- Access Rights. There are a number of scenarios where the preservation , identification, search and extraction of ESI may be required from a cloud environment. In order to understand the cost implications of these tasks, turnaround times and available functionality, it will be helpful to prepare for these potential issues well ahead of time, ideally locking in service level commitments during the contractual process. Failure to do so proactively may mean that a party won’t be able to comply with judicial deadlines, which could result in fines and sanctions.
- Ownership. While it seems self evident that the user of cloud services should axiomatically “own” their stored data, it’s wise to call out any anticipated issues surrounding downstream rights. For example, what happens to the stored data if the customer doesn’t pay its bills? What happens if the cloud provider goes bankrupt? There’s certainly a scenario here where a cloud provider might have to auction off its assets (e.g., client data), which could both keep the stored ESI in limbo and conceivably threaten the release of proprietary and confidential information.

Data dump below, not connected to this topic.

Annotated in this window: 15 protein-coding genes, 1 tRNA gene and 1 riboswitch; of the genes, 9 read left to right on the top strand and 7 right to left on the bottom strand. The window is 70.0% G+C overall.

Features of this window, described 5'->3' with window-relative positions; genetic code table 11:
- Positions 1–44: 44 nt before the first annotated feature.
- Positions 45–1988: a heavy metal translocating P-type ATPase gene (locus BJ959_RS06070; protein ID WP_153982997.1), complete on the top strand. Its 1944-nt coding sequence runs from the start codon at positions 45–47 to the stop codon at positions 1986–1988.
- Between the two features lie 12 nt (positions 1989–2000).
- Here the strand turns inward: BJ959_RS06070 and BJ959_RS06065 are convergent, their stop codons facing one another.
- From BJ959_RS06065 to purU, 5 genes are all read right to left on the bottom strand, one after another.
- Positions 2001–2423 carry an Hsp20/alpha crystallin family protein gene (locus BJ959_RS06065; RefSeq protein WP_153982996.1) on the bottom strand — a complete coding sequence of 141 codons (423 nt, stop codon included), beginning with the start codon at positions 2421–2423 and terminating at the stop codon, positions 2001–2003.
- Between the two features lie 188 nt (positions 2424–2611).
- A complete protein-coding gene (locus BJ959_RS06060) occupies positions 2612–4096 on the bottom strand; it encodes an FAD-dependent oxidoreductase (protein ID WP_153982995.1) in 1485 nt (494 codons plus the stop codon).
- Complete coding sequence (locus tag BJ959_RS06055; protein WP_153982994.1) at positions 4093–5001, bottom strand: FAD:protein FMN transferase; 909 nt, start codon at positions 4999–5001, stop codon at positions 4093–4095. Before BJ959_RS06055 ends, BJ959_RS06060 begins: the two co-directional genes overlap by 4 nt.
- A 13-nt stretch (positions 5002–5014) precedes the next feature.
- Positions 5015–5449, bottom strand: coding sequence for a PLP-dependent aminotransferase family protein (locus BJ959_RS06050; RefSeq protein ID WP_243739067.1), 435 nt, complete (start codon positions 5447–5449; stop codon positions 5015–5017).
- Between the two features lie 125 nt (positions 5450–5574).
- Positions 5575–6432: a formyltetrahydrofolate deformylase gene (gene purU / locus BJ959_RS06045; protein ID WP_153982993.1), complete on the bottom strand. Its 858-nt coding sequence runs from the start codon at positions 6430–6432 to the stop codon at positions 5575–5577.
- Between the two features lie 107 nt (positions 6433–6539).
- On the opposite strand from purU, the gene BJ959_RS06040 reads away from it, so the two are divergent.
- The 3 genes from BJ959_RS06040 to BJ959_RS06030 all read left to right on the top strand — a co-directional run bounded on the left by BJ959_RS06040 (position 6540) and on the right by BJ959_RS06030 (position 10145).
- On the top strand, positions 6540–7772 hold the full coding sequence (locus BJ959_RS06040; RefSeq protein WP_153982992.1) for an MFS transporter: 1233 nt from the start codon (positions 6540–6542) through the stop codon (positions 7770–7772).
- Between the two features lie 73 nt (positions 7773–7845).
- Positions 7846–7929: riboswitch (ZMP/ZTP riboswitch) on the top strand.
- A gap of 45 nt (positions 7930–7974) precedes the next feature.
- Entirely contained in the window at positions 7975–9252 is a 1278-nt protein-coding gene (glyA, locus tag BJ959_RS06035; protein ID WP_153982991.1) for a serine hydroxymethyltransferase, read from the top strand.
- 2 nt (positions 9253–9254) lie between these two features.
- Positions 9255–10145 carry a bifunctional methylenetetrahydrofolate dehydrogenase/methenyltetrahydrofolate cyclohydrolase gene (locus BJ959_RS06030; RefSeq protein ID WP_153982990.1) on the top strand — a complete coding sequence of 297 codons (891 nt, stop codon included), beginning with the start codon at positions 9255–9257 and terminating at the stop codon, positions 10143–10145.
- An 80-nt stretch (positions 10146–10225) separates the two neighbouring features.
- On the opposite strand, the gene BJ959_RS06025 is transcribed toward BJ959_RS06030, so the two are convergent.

- Notification. Given that the cloud hosting provider can be subpoenaed directly (by a litigant or governmental agency), companies need to know what type of notification their providers will give regarding third party requests for ESI. It is prudent to define whether the movement, migration or co-mingling of data requires advanced notice or permission. The safest course would be to have the cloud provider give substantial notice before complying with a third party request so that the data owner could file an action to either prevent the disclosure generally or dictate terms for the provision of ESI.
- Security. It may seem like a no-brainer, but the encryption and general security of stored data needs to be clearly outlined in the applicable service level agreement. The export of data out of the cloud would surely be a scenario where encryption should be considered mandatory. Sensitive proprietary data may warrant additional protections beyond encryption, where it may be valuable to have role based access rights.
In sum, the cloud’s numerous economic benefits need to be tempered by the range of often unanticipated compliance and electronic discovery issues. A wise enterprise will delve into issues surrounding the preservation, collection, processing and review of ESI before simply jettisoning their data off into the cloud. No organization wants to be a test case for emerging case law, so additional proactive steps here are increasingly prudent.